• Go apple picking and win an iPod: Yes, it’s true. In one of the participating apple orchads in Vermont, you can pick up apples and find a wooden apple in some trees to win an iPod. One good way to have the whole family motivated to come!
    More information at: Vermont apples
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  • Enjoy one of the foliage scenic drives or bike rides: Vermont has so many scenic drives or biking trails. Foliage-Vermont.com and Burlington Free Press are two references we selected for you. You find itineraries and maps there. And if you want to join a group for a biking tour, Bike Vermont offers some fall tours for you.
    More information at:
    Burlington Free Press Foliage Drive
    Foliage-Vermont driving and biking roads  (click on driving tours on the left menu and select one of the tours).
    Bike Vermont
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  • Finally, for mountain biking and hiking, lots of choices again, one choice worth mentioning is the Kingdom Trails in East Burke. It was voted 2006 Editors’ Choice by theYankee Magazine Travel Guide to New England and called the “thrill of a lifetime”!
    More information at:
    Kingdom Trails

Related posts:
Vermont Scenic Drives: Route 17
Brewpubs of Vermont

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Chimney Point historic siteRoute 17 is not frequently listed among “scenic drives” but it definitely has a stunning view from the top of the Green Mountains at the Appalachian Gap (great during the foliage season) and lots of sweeping views of the Lake Champlain Valley. It will be enjoyed by people who love far away views and the immensity of the valley (and may be less by people who love the cozy valleys with mountain backdrops, which you find in Central Vermont on the famous route 100).
Route 17 is also very interesting by the great diversity of its landscapes, from the end of Lake Champlain, to the valley, the hills and finally the top of the Green Mountains.
You start at the shore of Lake Champlain (literally!) at “Chimney Point” state historic site (a wonderful spot unto itself). The first half of the drive, about 45 minutes, has you cruising across fabulous farm country in the Champlain Valley with sweeping views to the north and to the south across the flat and rolling farmlands. You can see the Green Mountains in the distance getting closer. The local scenes of farms and landscape are really classic Vermont.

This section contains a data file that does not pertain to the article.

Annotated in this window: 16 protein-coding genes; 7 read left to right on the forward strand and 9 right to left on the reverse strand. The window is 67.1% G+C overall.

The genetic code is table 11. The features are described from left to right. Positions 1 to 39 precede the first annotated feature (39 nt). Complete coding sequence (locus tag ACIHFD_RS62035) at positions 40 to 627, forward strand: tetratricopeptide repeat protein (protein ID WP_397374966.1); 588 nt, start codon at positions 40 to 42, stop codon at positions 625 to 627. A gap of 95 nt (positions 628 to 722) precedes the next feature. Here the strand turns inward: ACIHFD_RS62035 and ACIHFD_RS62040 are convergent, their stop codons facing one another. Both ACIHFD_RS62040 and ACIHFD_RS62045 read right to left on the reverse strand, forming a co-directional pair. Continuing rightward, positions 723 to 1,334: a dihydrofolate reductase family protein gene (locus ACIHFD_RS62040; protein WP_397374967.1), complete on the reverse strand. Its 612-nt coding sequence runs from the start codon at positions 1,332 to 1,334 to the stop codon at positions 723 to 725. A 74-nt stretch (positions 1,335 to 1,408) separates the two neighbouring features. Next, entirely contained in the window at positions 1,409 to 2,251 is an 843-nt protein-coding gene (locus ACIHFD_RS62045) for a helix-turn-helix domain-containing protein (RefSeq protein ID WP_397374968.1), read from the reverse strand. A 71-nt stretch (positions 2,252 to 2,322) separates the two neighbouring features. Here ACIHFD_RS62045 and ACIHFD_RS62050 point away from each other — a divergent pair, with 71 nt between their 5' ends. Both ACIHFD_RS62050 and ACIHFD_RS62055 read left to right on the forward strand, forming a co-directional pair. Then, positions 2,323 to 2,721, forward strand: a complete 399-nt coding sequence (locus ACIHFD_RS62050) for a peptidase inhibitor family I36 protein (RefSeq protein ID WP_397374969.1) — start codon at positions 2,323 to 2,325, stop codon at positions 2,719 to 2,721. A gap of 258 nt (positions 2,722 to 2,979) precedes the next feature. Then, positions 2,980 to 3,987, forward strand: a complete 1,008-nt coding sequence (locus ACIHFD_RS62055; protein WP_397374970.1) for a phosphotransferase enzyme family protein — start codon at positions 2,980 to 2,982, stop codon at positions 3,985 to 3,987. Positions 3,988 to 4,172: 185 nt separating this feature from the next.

Then, you hit Bristol, and start the “transition” to the Green Mountains. Bristol, itself, is just a perfect example of a 4-block long “Main Street”. The town is very vibrant with stores and restaurants. When we took the drive, last week-end, we enjoyed dinner and a “cold frosty one” at the Bob Cat Brewery (we will be back!).
Within seconds of leaving the town’s main street area heading east, we were into the hills and soon the Green Mountains, rapidly gaining altitude and enjoying the scenery as we headed up the very windy turns (no views there though).
Within 20 minutes, you finally cross through Appalachian Gap which has a very nice panoramic view to the West (fabulous sunset view!).You pass over the Long Trail at over 2,300 feet and then quickly head down the other side. A couple of minutes later, you get a glance of a ski lift. You are at the top of Mad River Glenn Ski area (how many times have you actually driven by the TOP of a ski lift?!). A few more minutes and you pass the bottom of the ski slope and quickly follow the wonderful river shores down towards Vermont’s famous Route 100 and the end of your Route 17 journey…
Pick a great day this summer to do it. Start around 5, stop in Bristol for dinner, and you should be perfectly timed to see the sunset at 8pm from Appalachian Gap.

Post-scriptum: Later this summer, I have done this drive again, but from route 100 to the lake this time… I actually prefer it in this direction. For the first few miles, before you start the climb, the Green Mountains are unbelievably impressive, truly rising as a wall in front of you… Later, Bristol is again a surprise at the end of the descent… and arriving at the lake at Chimney Point is precious. Enjoy!

Related posts:
Sunset on Historic Chimney Point
Brewpubs of Vermont
Enjoy Vermont foliage… Differently